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It’s frustrating to work with somebody who expects to be rewarded for being more miserable than you are, who’s constantly trying to engage in a contest about who can work longer hours, someone who has masochism confused with commitment. These people are known as work martyrs.
If a martyr is someone who sacrifices something of great value for the sake of principle, a work martyr sacrifices their own interests and well-being for the sake of their company or organization.
And if your boss is too blind to see what’s going on, or is actually invested in a work martyrdom culture, it’s even harder to navigate this toxic terrain that can have very real mental and physical health consequences.
An analysis of publicly available published in Management Science evaluated 10 workplace stressors that included unemployment, lack of health insurance, exposure to shift work, long working hours, job insecurity, work-family conflict, low job control, high job demands, low social support at work and low organizational justice.
Researchers found that “120,000 deaths per year and approximately 5–8% of annual healthcare costs are associated with and may be attributable to how U.S. companies manage their workforces,” which is higher than deaths from major diseases like diabetes.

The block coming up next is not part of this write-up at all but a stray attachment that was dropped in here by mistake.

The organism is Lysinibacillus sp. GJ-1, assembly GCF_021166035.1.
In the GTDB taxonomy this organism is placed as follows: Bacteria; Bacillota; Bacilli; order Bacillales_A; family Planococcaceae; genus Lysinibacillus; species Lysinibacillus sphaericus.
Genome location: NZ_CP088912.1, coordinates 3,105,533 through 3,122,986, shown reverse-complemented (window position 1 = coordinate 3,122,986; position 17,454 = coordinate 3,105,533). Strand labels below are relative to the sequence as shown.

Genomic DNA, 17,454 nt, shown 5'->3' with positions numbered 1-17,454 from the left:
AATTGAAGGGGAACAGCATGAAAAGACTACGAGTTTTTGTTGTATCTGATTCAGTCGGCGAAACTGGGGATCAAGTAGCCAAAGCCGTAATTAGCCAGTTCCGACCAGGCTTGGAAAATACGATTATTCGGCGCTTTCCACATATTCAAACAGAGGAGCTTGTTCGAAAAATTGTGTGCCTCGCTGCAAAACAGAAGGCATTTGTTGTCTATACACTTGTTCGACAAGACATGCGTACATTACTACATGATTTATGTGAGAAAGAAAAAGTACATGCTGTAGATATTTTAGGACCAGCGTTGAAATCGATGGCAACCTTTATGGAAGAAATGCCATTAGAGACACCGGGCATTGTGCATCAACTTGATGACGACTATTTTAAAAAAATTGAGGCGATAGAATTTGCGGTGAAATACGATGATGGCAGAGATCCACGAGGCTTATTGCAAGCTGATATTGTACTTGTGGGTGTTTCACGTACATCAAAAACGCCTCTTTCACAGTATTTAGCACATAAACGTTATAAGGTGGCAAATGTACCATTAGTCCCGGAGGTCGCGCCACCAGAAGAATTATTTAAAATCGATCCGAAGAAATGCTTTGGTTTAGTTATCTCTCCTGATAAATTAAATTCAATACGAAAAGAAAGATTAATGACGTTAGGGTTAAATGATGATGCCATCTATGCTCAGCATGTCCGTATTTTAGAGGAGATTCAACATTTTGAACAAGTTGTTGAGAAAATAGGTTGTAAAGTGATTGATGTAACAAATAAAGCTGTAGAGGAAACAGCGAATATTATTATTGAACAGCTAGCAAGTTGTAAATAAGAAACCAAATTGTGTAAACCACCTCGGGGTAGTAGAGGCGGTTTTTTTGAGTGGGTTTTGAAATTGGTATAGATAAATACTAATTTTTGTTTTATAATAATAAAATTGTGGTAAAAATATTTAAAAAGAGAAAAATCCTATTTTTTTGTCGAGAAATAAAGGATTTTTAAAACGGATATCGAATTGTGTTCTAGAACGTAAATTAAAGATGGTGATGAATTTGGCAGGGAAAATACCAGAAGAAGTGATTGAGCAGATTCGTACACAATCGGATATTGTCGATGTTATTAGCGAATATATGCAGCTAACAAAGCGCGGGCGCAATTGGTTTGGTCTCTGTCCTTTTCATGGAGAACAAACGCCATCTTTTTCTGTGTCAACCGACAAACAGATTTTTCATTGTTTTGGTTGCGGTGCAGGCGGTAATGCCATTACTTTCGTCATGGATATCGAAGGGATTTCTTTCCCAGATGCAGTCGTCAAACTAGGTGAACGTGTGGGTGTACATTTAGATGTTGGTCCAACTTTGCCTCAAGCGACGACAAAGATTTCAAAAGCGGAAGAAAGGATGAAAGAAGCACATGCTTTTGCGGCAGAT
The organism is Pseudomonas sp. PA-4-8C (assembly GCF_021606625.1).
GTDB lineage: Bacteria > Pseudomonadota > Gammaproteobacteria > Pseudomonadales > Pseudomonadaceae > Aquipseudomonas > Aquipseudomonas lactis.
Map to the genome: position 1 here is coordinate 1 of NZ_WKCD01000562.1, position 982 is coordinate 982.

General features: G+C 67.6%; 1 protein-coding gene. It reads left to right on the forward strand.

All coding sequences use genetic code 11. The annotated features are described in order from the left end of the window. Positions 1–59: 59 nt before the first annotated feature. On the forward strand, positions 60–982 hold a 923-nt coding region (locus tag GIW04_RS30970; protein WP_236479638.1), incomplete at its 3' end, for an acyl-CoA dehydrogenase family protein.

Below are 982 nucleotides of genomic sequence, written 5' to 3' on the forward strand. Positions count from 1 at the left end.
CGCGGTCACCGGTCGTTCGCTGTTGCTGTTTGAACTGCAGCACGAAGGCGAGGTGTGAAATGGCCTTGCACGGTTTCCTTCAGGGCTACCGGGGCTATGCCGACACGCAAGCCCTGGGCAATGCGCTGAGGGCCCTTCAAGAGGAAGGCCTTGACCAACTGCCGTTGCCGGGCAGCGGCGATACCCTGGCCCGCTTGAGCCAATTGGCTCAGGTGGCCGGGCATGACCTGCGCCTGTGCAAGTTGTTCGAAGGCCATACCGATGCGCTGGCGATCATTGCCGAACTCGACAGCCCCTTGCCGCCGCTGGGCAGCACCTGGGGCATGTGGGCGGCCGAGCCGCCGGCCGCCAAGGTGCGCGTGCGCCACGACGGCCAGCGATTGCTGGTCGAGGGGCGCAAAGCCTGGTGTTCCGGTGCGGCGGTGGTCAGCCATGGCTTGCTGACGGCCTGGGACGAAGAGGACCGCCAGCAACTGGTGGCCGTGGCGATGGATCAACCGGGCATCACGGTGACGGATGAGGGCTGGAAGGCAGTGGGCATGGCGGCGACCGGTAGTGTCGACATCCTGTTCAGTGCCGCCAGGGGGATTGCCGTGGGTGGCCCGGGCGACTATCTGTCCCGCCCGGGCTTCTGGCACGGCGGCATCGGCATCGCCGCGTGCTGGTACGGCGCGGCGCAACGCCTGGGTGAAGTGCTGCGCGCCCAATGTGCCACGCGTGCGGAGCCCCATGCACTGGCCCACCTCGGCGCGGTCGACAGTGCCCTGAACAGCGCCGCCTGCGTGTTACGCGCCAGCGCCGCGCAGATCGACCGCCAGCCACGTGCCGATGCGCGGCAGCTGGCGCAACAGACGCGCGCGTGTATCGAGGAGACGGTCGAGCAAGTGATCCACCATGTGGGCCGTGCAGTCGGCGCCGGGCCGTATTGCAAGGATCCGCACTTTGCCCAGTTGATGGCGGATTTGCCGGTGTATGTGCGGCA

I used to try to compete with those I assumed were work martyrs. I once worked with a group that worked all the time: 90-hour weeks were common.
At first, I thought of them as work martyrs and that made me feel resentful. Over time though, I realized they just wanted to live differently than I did.
For them, work was the safest, happiest place on earth. They actually liked being at the office all the time.
While research shows this isn’t true of everyone caught up in a work martyrdom culture (hello toxic workplace culture!), I eventually learned that you don’t have to participate if you don’t want to.
Rather than trying to compete with these people, keep your eyes on your own paper and continue striving to do your best as results speak louder than hours at your desk.
When you feel like you’re getting sucked into work martyrdom, keep these six tips in mind.
6 Do’s and Don’ts When You’re Tempted to Compete With Work Martyrs
1. Do prioritize your work
Identify all the things you’re doing that aren’t necessary and just quit doing them. Extra time in the office, for example, is rarely imperative. If you still have too much work to do, make sure you understand your team’s top priorities and put low-priority work on a “do not do” (proactive forbearance) list.
(One note: seek explicit agreement from your boss that you’ve got the priorities correct, and that it’s OK not to do the less important stuff so you can focus on what really matters.)
If you have a boss who is a true thought partner, this shouldn’t be an issue. A boss who is a thought partner works with their employees as a coach to set goals that make sense, actively listen to problems and help brainstorm solutions.
2. Don’t enter competitions you don’t want to win
That means not attempting to put in more hours than the people around you. You’ll probably lose if you try, and if you win, you lose in the end when you find yourself burned out and resentful.